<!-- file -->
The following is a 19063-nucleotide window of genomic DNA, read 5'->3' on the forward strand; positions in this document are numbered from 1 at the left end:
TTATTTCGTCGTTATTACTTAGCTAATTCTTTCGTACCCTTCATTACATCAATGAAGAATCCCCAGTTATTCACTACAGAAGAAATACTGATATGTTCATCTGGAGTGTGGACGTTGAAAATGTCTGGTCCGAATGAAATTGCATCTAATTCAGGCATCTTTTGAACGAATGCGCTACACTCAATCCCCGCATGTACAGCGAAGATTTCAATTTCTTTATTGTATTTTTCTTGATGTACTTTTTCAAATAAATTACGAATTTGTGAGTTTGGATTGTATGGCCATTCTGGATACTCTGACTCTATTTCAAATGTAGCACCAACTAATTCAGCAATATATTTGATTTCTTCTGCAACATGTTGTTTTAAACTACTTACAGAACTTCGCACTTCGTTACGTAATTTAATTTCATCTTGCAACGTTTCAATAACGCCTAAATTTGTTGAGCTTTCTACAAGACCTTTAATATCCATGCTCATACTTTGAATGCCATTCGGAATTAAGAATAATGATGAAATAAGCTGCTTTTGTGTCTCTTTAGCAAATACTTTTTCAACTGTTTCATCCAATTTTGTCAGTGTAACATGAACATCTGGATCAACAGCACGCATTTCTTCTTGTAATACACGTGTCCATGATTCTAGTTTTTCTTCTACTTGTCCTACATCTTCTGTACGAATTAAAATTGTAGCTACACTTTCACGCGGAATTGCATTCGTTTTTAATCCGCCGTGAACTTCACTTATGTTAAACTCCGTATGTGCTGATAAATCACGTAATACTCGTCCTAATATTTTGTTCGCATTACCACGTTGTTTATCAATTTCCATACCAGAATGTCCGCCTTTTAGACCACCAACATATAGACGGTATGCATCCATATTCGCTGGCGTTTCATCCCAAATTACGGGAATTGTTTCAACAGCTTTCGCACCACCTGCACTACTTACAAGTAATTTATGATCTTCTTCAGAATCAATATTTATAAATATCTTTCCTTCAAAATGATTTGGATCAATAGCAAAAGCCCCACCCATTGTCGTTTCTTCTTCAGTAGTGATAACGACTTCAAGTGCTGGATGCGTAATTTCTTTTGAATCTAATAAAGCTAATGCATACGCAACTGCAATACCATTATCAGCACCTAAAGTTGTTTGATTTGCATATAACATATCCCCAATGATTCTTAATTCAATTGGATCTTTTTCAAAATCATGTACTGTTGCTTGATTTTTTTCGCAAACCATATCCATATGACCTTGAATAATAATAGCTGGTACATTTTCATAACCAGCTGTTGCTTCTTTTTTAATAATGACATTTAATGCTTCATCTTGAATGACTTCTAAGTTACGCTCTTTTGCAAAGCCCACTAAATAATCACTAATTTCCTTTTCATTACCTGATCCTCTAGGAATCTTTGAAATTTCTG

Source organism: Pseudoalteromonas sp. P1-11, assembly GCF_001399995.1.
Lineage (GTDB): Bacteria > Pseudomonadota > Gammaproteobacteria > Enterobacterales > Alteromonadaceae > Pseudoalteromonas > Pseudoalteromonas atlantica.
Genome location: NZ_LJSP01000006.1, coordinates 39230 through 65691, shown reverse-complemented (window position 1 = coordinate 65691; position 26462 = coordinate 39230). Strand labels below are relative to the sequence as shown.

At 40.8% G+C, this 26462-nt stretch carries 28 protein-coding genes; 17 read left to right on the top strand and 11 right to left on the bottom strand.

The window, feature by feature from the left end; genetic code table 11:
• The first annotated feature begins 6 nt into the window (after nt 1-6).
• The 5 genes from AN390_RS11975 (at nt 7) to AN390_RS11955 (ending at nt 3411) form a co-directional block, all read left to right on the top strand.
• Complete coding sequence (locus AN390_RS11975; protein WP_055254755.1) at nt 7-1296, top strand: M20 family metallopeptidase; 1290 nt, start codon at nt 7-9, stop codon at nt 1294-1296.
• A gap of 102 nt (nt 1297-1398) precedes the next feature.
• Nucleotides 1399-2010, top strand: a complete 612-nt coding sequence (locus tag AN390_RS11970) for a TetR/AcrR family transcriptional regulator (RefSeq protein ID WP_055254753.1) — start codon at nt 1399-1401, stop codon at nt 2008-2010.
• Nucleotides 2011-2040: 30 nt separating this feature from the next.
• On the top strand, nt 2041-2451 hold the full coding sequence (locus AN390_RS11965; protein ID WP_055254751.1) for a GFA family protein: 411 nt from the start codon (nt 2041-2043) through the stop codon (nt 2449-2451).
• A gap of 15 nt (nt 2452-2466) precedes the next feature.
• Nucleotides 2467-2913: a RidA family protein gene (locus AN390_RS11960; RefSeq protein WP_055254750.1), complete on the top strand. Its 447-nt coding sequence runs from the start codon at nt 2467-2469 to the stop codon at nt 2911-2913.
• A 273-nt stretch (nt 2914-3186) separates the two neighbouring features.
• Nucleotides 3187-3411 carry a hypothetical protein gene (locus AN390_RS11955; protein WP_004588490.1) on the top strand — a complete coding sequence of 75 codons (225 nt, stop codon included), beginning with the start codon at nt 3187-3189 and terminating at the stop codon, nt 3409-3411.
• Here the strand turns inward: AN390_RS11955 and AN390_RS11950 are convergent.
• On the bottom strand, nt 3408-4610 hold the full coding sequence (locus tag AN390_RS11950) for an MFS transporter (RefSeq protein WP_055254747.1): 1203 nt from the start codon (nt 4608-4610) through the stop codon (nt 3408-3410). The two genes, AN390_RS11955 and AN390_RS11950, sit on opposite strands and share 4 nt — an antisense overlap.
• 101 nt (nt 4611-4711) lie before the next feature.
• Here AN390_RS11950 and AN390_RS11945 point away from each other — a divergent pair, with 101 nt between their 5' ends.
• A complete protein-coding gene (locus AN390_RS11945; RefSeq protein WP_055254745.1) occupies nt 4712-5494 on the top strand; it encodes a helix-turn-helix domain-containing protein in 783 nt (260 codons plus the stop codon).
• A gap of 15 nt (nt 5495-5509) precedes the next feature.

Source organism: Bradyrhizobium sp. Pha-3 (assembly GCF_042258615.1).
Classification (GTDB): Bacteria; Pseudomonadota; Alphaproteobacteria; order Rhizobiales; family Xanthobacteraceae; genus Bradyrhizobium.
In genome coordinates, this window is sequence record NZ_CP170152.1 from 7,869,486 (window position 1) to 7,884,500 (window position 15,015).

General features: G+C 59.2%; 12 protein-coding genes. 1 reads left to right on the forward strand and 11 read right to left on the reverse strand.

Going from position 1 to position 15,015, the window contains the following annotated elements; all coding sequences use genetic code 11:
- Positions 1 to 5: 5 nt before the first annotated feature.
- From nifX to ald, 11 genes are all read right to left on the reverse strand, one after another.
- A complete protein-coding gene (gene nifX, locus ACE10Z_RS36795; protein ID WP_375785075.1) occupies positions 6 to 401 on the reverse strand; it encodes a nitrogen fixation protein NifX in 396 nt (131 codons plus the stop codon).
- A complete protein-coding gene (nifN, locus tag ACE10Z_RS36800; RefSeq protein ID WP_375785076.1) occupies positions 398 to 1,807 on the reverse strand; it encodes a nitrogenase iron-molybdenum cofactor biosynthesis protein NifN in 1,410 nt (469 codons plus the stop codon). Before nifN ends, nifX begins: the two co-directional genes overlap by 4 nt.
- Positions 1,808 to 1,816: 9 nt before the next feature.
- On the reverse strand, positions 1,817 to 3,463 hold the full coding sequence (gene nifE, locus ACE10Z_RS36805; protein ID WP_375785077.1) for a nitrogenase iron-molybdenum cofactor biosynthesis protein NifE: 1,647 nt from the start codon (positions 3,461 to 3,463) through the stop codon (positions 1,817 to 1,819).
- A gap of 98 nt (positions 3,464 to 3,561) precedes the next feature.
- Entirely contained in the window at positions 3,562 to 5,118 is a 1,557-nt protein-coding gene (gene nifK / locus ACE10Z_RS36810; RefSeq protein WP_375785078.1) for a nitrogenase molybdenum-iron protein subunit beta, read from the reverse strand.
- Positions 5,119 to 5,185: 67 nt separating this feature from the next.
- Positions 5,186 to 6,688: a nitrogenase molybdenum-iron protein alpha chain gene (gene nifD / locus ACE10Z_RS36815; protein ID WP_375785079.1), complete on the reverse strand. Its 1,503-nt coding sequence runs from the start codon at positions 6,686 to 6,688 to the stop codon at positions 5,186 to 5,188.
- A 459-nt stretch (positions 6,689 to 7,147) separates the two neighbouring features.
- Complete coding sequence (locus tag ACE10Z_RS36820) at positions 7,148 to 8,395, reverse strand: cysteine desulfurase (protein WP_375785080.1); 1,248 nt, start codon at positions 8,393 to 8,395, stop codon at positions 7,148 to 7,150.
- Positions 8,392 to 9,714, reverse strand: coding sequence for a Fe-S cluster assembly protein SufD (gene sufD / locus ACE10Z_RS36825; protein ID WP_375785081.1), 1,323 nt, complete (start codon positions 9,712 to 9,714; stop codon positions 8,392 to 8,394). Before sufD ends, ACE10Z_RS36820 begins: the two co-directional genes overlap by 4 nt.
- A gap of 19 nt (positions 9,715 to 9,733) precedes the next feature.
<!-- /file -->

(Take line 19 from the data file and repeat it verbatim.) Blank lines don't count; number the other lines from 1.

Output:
• Here the strand turns inward: AN390_RS11955 and AN390_RS11950 are convergent.